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Senecio hydrophiloides is a species of flowering plant in the aster family known by the common names tall groundsel[1] and sweet marsh ragwort. It is native to western North America from British Columbia and Alberta to northern California to Utah, where it grows in wet meadows and similar habitat. It is a biennial or perennial herb producing a single erect stem or a cluster of a few stems which may exceed one meter in maximum height. The plants are green to red in color and usually without hairs, but new growth can be woolly. The leaves are lance-shaped to oval with toothed edges, the blades up to 25 centimeters long and borne on long winged petioles. The leaves are firm and sometimes a bit fleshy. The inflorescence is a loose or dense cluster of up to 30 or more flower heads lined with black-tipped phyllaries. They contain many yellowish disc florets at the center and often have some yellow ray florets, though these are sometimes absent. Senecio Hydrophiloides can cause Dermatitis.[2]

References

  1. ^ "Senecio hydrophiloides". Natural Resources Conservation Service PLANTS Database. USDA. Retrieved 9 November 2015.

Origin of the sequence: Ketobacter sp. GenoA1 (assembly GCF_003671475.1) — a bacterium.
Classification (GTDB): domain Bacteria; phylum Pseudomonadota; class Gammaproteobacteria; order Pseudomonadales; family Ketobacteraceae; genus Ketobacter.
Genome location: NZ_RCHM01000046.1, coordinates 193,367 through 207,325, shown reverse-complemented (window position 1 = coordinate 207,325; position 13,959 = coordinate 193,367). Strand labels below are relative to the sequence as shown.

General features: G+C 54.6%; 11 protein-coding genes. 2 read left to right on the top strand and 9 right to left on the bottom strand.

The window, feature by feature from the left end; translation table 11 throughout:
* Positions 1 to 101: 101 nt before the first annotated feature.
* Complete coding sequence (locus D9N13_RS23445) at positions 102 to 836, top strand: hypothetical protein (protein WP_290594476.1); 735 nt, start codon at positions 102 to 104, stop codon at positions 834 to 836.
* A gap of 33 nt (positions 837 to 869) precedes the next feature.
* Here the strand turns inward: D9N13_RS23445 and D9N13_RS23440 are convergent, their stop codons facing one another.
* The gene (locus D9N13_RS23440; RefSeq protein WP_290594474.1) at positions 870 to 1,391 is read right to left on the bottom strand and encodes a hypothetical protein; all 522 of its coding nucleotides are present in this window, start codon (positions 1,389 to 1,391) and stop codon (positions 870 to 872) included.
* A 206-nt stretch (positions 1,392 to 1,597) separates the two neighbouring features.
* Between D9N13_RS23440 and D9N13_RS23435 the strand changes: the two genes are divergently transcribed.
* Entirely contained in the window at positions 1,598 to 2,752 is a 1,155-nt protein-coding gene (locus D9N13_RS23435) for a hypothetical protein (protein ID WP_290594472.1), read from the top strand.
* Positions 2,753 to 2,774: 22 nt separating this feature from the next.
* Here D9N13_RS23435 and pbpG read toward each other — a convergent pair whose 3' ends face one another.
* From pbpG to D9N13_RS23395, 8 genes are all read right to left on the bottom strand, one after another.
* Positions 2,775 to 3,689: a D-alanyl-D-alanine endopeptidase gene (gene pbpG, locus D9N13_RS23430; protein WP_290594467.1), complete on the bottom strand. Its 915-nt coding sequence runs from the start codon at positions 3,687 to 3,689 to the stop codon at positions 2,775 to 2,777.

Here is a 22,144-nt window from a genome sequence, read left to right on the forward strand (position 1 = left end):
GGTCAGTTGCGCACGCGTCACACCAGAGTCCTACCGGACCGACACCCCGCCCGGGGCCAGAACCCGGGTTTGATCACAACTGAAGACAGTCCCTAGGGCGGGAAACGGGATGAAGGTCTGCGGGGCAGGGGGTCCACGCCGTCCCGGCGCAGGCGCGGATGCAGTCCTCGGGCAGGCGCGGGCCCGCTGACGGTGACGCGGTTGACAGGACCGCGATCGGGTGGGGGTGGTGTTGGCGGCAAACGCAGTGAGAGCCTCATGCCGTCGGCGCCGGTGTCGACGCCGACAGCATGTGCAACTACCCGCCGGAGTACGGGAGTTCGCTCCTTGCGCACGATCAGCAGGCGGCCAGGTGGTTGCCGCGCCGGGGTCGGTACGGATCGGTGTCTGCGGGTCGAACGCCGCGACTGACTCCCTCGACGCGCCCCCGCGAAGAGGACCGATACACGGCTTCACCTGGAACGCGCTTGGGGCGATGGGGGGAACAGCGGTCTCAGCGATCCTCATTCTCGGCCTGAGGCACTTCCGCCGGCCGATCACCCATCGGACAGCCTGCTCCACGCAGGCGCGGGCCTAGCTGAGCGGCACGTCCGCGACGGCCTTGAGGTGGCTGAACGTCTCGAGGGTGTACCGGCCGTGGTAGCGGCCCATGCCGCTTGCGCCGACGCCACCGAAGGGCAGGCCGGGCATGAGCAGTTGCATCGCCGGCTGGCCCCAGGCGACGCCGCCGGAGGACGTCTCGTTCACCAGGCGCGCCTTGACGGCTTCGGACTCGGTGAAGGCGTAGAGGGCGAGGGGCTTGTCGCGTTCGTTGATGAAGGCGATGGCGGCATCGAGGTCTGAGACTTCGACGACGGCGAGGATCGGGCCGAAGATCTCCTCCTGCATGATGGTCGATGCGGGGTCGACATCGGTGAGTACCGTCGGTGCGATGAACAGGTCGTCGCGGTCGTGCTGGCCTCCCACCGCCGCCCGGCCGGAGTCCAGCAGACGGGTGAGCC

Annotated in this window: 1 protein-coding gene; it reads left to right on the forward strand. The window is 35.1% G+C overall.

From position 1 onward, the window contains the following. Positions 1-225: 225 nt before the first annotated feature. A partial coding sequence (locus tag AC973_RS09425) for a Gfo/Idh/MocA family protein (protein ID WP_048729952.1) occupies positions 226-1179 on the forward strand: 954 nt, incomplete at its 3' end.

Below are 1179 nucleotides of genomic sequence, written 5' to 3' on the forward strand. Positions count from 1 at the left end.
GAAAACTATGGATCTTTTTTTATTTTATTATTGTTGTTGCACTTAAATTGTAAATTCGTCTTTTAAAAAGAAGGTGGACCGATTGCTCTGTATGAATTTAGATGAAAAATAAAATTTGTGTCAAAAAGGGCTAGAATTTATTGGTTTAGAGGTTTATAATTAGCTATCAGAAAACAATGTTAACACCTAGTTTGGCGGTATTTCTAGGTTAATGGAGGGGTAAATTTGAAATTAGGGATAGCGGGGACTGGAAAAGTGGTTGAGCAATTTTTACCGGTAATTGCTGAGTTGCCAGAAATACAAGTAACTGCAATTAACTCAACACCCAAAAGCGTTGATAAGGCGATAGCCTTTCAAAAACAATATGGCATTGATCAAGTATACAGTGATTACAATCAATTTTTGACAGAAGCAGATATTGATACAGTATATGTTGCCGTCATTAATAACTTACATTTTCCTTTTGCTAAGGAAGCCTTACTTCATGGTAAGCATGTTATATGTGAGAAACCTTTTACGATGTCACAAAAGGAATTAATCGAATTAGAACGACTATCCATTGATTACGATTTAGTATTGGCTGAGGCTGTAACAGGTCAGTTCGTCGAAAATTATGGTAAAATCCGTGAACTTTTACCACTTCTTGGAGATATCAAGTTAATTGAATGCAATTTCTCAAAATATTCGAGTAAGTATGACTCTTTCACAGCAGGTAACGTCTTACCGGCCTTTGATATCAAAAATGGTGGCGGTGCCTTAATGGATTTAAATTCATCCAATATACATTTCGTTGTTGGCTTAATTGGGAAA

2. ^ "Senecio hydrophiloides Calflora". www.calflora.org. Retrieved 2019-12-29.

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Senecio hydrophiloides: Brief Summary

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Senecio hydrophiloides is a species of flowering plant in the aster family known by the common names tall groundsel and sweet marsh ragwort. It is native to western North America from British Columbia and Alberta to northern California to Utah, where it grows in wet meadows and similar habitat. It is a biennial or perennial herb producing a single erect stem or a cluster of a few stems which may exceed one meter in maximum height. The plants are green to red in color and usually without hairs, but new growth can be woolly. The leaves are lance-shaped to oval with toothed edges, the blades up to 25 centimeters long and borne on long winged petioles. The leaves are firm and sometimes a bit fleshy. The inflorescence is a loose or dense cluster of up to 30 or more flower heads lined with black-tipped phyllaries. They contain many yellowish disc florets at the center and often have some yellow ray florets, though these are sometimes absent. Senecio Hydrophiloides can cause Dermatitis.